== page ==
May 15, 2015
By Steve Helm
Students from all over the Greater Houston area came together to "Play Unified" on Friday. More than 140 students from seven Meet in the Middle campuses took part in the Kroger Play Unified Pro Sport Camp, hosted by Bruce Matthews, at UScore Soccer in Spring, Texas.
Special Olympics Texas (SOTX) athletes and Meet in the Middle (MIM) partners were taught general athletics skills, along with some life skills from Matthews and the coaches that assisted the camp that was put on by the partners of Proctor & Gamble. Brad McCoy, father of former Texas Longhorn quarterbacks Colt and Case McCoy, served as the moderator of the event.
“It was a really cool event that I’m very blessed to be a part of,” Matthews said. “Kroger, Oral-B, Tide and Crest got together with Special Olympics Texas to put on this well-organized camp. It’s just been a joy to have been involved with them today.”
On this day, no one could tell a SOTX athlete from a MIM partner, because they all unified to play together. All who took part got the opportunity to go through passing, catching and running drills before taking part in the 7-on-7 football game. Various awards were presented to the coaches, athletes and partners before everyone was treated to an autographed photo of Matthews and lunch at the conclusion of the camp.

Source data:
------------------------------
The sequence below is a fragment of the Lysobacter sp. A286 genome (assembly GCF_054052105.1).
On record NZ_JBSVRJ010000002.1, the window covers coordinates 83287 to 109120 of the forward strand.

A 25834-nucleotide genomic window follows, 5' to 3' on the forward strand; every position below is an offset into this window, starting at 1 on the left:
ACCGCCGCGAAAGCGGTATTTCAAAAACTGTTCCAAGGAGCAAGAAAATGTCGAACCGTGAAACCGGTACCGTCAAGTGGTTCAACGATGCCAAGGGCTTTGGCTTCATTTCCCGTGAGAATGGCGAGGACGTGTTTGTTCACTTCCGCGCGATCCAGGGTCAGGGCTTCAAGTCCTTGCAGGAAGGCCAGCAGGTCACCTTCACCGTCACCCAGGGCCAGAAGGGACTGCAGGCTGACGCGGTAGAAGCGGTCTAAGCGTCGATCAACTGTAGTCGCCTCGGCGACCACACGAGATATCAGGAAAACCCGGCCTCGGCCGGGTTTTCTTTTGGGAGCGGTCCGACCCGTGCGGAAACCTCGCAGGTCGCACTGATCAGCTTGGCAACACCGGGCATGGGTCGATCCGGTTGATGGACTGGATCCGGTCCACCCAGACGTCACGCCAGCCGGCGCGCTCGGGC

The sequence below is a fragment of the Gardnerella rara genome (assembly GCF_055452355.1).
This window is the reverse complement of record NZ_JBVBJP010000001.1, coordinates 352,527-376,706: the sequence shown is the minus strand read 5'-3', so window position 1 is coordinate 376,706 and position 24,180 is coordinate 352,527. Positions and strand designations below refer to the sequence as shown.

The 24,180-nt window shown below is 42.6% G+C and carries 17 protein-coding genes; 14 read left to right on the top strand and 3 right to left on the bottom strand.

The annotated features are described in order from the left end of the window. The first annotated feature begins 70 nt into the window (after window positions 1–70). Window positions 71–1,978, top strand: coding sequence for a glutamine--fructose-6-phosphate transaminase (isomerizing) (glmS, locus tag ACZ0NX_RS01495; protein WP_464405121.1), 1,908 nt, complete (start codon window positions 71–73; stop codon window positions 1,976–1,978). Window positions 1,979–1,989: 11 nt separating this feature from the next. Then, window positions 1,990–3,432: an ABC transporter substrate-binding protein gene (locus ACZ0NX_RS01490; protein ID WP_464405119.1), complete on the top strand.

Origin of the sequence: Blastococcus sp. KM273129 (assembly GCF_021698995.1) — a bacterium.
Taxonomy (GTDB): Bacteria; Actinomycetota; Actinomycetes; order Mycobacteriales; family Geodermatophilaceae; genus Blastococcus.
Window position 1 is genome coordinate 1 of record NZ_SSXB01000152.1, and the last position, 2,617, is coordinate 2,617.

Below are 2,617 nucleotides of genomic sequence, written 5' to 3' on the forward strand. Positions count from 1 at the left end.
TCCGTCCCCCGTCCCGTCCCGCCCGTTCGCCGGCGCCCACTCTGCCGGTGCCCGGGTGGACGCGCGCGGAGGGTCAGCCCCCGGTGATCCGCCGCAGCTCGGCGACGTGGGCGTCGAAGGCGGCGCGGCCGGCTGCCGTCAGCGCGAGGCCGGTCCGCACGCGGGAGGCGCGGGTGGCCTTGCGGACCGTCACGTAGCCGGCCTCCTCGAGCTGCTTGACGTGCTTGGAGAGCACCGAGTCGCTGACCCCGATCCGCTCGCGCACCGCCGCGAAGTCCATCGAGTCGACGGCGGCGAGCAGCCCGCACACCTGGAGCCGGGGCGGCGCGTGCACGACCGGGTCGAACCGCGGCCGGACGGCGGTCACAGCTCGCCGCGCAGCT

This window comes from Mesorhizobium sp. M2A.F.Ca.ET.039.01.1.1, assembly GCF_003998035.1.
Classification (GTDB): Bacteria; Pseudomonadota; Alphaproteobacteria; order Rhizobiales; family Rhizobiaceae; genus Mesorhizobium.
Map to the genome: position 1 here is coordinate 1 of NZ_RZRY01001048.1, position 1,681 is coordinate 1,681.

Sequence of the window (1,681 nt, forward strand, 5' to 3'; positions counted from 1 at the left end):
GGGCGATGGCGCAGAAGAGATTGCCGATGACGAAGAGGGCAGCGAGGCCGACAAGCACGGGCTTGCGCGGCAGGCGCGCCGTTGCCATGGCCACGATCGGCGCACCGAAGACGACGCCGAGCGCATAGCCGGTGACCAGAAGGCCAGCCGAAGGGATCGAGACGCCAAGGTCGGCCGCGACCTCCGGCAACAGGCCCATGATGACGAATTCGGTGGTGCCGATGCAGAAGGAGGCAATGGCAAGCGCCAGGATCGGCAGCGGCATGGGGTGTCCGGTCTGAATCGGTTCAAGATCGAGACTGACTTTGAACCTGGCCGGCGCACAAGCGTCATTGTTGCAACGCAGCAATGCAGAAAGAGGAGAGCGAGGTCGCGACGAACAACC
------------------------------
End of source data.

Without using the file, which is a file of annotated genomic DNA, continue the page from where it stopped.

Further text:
“We taught them [athletes and partners] a lot of football stuff," Matthews said. "It’s more so teaching general athletic skills, but using a football theme. It’s really cool. All of the athletes are encouraging one another. We’re also trying to teach some life skills as well and lessons about team work."
M.J. Carvel with Dueitt Middle School helped coordinate this event by getting the other MIM campuses within Spring ISD to take part in Friday’s camp.
“This event shows us that everyone is the same; people can work together and Meet in the Middle brings together athletes and non-disabled peers,” Carvel said. “There’s students that improved in football skills from the time we practiced last week all the way up to today. Everyone is having fun.”
Special Olympics has a very special place in Matthews’ heart.
“Anytime I get around Special Olympics athletes they really inspire me. It’s an opportunity to go out there and encourage these athletes, as well. It always reminds me that that heart of competition, no matter the level of it, is always the same. I just really enjoy being a part of this.”
Matthews has been involved with Special Olympics since he was about 11 years old. His brothers swam, played basketball and floor hockey while participating in California’s program.
“Just growing up around it [Special Olympics] and the teamwork and camaraderie—all of the things you take for granted while playing in the NFL is out here,” Matthews said. “My youngest daughter, Gwyneth, is going to compete this fall, so we’re very excited about that.”